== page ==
Hanwha Phasor multi-beam, constellation agnostic ESA on stand at Satellite 2024

Hanwha Phasor sees 2025 market entry for constellation agnostic ESA


First-generation electronically steered antennas (ESAs) have arrived in civil aviation but next-gen kit that can simultaneously connect to satellites in geostationary orbit (GEO) and low or medium earth orbit are already under development by key industry players including Hanwha Phasor.

A division of Korean aerospace and defense company Hanwha, London-headquartered Hanwha Phasor aims to bring a multi-beam, multi-orbit and “constellation agnostic” aero ESA to market in 2025, initially in the Ku-band, company executives told Runway Girl Network at the Satellite 2024 conference and exhibition in Washington, D.C.

Dubbed the Phasor A7700, this ESA “is effectively two beams on receive, one beam on transmit,” explained Hanwha Phasor chief operating officer Dominic Philpott.

“[T]he two beams is kind of important in terms of flexibility for the customer because it means that they can either have each of those beams on a different constellation — so, you can have one beam on LEO and the other beam on, say, an Intelsat GEO satellite, so, you can use it for different applications — or you can have it, both beams on the same constellation if you want. We do support ‘make before break’ if the user wants to do it like that or we can do fast switching of the beams.”

In terms of differentiating its hardware from other multi-beam ESAs slated to enter the market, Hanwha Phasor is “fairly unique” in having two receive beams, he said. “And the other thing is we are truly constellation agnostic. So, we will work with GEO constellations and we will work with LEO constellations.” It already has a terminal development agreement with Eutelsat OneWeb for OneWeb LEO.

Additionally, one of Hanwha Phasor’s partners is presently building a waveform, “basically a modem, a box that does multiple waveforms”, revealed company vice president business development Michael Young. “So, we would integrate that into our antenna, so then you have a multi-beam, multi-orbit, multi-waveform solution, so then a lot of the aircraft manufacturers and aircraft IFC providers are not tied to a specific vendor. They can literally pick and choose whoever they want to use at that given time.”

Such a configuration would also address a pain point for airlines: the current need to swap antennas to support new satellite services. “[O]bviously for the airline one of the major costs is the installation of the antenna. Once our antenna is on board the airplane, you just leave it and you can just choose who you want, whether it’s because you got restricted connectivity in a particular region or for commercial reasons because you just get a better deal from a different satellite provider. So, we give the airlines that flexibility,” said Philpott.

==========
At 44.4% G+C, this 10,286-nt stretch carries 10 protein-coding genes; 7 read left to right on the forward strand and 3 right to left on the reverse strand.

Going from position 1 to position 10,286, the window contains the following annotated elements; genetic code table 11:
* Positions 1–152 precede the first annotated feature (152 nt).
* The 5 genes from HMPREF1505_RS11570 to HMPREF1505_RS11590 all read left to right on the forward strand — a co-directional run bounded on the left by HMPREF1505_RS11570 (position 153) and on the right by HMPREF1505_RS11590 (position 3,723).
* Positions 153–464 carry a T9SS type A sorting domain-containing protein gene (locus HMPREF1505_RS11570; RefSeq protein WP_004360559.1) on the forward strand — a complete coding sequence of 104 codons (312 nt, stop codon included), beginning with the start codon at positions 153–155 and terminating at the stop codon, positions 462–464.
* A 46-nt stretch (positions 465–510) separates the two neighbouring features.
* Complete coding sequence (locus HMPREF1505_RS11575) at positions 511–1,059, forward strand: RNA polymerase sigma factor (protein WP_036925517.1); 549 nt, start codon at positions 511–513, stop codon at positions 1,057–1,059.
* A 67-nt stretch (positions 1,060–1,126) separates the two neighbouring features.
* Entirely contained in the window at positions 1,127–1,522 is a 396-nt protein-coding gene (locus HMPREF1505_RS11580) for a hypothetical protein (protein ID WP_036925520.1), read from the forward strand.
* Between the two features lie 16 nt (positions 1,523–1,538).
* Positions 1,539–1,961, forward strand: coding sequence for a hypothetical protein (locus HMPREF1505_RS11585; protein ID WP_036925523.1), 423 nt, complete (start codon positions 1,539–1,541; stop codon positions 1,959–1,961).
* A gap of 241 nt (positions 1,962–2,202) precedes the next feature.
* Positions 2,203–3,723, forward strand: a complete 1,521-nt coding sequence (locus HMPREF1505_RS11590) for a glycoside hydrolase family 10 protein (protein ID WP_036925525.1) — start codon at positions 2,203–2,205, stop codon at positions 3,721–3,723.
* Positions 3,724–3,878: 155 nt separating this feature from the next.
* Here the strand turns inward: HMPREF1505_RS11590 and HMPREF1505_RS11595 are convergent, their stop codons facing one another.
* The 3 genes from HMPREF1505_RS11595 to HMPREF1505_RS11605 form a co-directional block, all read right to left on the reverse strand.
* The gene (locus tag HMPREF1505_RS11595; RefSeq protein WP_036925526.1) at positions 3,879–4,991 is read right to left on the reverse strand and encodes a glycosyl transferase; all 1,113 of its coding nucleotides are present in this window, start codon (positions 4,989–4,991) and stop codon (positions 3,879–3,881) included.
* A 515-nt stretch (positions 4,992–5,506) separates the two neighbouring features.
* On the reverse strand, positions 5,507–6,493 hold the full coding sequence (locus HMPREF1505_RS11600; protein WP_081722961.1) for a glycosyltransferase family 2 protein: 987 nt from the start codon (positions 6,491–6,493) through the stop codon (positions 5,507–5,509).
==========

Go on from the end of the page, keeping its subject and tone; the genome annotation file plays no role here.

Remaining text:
In the retrofit world, Hanwha Phasor hopes to begin the A7700 supplemental type certification process soon. Indeed, it is planning flight tests for this year. STC work for the tile-based kit will initially focus on the Airbus A320 or the Boeing 737.

“Our early discussions have proven that the price that we’re offering is liked by the airlines,” Philpott confided to RGN. “So, I would say we are kind of in the right ballpark and you know … everybody we talk to in the industry is very excited and we are excited as well. We continue to grow, we continue to recruit staff and people. And personally, I think we have got a great future over the next couple years.”


Getting to this point “has been a big paradigm shift for us”, noted Young.

Phasor Solutions previously was kind of an R&D company, looking at technology. And now where we are after the investment of Hanwha and acquisition of Hanwha is we have been able to take that R&D and that research and actually productize it,” he explained.

“And so, our L3300 product [the land antenna for first responders and armed forces personnel] will be launched this year. We actually have deliveries to certain customers at the end of this year and it’s the same development timeline that we are doing with our aviation platform, it just has got to go through the DO-160 and the STC process. But everybody’s waiting to see that because once we have proven it and it works, I believe the flood gates are going to open at that point.”

The firm is 100% committed to delivering its aero ESA to airlines and OEMs with a radome developed by Lufthansa Technik (LHT). And indeed, Hanwha Phasor is keen to broaden its partnership with LHT.

“[I]n terms of the Lufthansa Technik relationship they’re obviously supplying the radome today but we are also looking at working with them for different other aspects of the partnership beyond that,” revealed Philpott: “And one of the main drivers of working with Lufthansa for us is that they are a credible tier one provider within the industry and they bring knowledge to us within that industry. So, our expertise is within satcom; what Lufthansa brings is aero know-how and together that makes us a stronger partnership.”